What more is there to say?
Earn more money, when you have more sex, study says (seriously!)
What more is there to say?
Jeff Miller at “A Dash of Insight” posted this, and I need to include quite a lot of his original article for my commentary to make sense. http://oldprof.typepad.com/a_dash_of_insight/2013/08/great-investors-know-how-to-interpret-data.html
So it seems to me, in this post, that the author debunking the “M2 is increasing really fast and causing inflation” myth has left out some pertinent facts, or maybe they are just not directly stated.
1. Nominal GDP includes inflation. So if there is inflation, then that inflation will be included in the GDP growth. And if M2 is growing at the same time, then how can you know if M2 growth is causing inflation, which is then reflected in GDP growth, or if M2 is growing because GDP is growing, and it is a necessary side effect? I think this can be un-confounded, but it is not mentioned in the article at all.
2. The graph starting in 1960 makes it really hard to evaluate if there is something different going on in, say, the last 5 years. There are a lot of ways you could analyze and present the data to make the case the author is presenting, but this graph is not it. In fact, if I were trying to make the case he is making in a misleading fashion, this is the graph I would use.
3. Velocity of money is not mentioned at all.
From his post:
See what you make of this chart.
The author correctly uses a log scale so that we can interpret growth in percentage terms. This is much, much better than many pundits who deceive you by making normal growth look like a hockey stick.
The author interprets the chart as follows:
“My analysis shows we are experiencing rapid inflation right now; but the way the government calculates its numbers masks the true story of inflation.
To understand what’s at stake, we need to go back to Economics 101.
What we are now seeing in the U.S. economy is monetary inflation. This happens when the money supply increases. The increase in money supply eventually causes currency devaluation, which results in higher prices for goods and services as buying power declines—this is classic inflation. (Throughout history, monetary inflation has eventually become price inflation.)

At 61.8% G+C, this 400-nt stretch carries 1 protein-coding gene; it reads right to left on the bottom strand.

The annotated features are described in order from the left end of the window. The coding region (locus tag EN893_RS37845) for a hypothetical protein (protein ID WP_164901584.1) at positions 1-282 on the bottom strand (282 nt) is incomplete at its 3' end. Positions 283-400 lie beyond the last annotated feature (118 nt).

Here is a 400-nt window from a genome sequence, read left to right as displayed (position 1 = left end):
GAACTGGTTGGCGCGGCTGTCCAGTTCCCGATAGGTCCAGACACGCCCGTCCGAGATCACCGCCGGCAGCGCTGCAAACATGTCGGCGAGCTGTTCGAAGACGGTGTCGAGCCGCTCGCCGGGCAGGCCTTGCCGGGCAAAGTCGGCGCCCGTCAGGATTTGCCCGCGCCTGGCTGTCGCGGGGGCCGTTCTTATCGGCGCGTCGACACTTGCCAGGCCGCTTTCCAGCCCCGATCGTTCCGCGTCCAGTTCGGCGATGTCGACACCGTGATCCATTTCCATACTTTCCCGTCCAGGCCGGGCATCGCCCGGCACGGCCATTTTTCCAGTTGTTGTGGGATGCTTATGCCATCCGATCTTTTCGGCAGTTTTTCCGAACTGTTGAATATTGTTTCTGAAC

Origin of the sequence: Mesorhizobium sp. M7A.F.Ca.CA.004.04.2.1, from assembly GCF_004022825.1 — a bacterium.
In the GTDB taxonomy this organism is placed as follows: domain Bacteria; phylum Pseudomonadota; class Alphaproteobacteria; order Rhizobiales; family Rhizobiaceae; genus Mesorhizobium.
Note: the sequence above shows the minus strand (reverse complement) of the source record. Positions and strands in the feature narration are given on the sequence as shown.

Consider the chart of the M2 Money Supply reproduced below. M2 is considered to be a broader measure of the money supply—it includes savings accounts, deposits, and non-institutional money market funds, in addition to the currency already in circulation.”
The entire article is aimed at scaring retirement investors, and it was given extra reach through republication.
If you really took Econ 101 you would probably understand that a larger economy requires a larger money supply. Try improving the chart in two ways:
Here is what you would see:
There is nothing unusual about current M2 growth. It is a normal rate and it is also in line with GDP. If anything, the growth in the money supply lagged a bit in the post-recession period, the reason for the Fed’s QE programs.
The entire post is much ado about nothing. The author is selling a scary story. I know not whether it is gooseschmitz or wolfschmitz. In either case, investors should not be buying this tall tale.”
There is just too much stuff out there about this guy and the documents and the international intrigue and so on, and it is impossible to know what is true and what is false. But it is all very interesting.
This report is about Snowden using the login IDs and passwords of top NSA officials to get more access, and to copy files without any record being kept. So they don’t even know what all he has. Wow.
I think this post could have had a better title, as it really is about the value of recognizing limitations, rather than finding some value in actual ignorance. The ideas presented here are a direct corollary of “Check Your Assumptions.”
That is, Barry Ritholtz explains how it is vital to understand what it is that you know, so that you can determine what it is that you don’t know. For me, a large part of this is digging even deeper to determine what are the assumptions behind the things that I “know”.
He also does a nice job of describing how clients or investors or the general public mostly do not think this through. As a result, they have a vague idea that they don’t know much about something, and so when someone says, I have JUST THE THING for that, it is very comforting, and they are SOLD (generally sold a load of crap).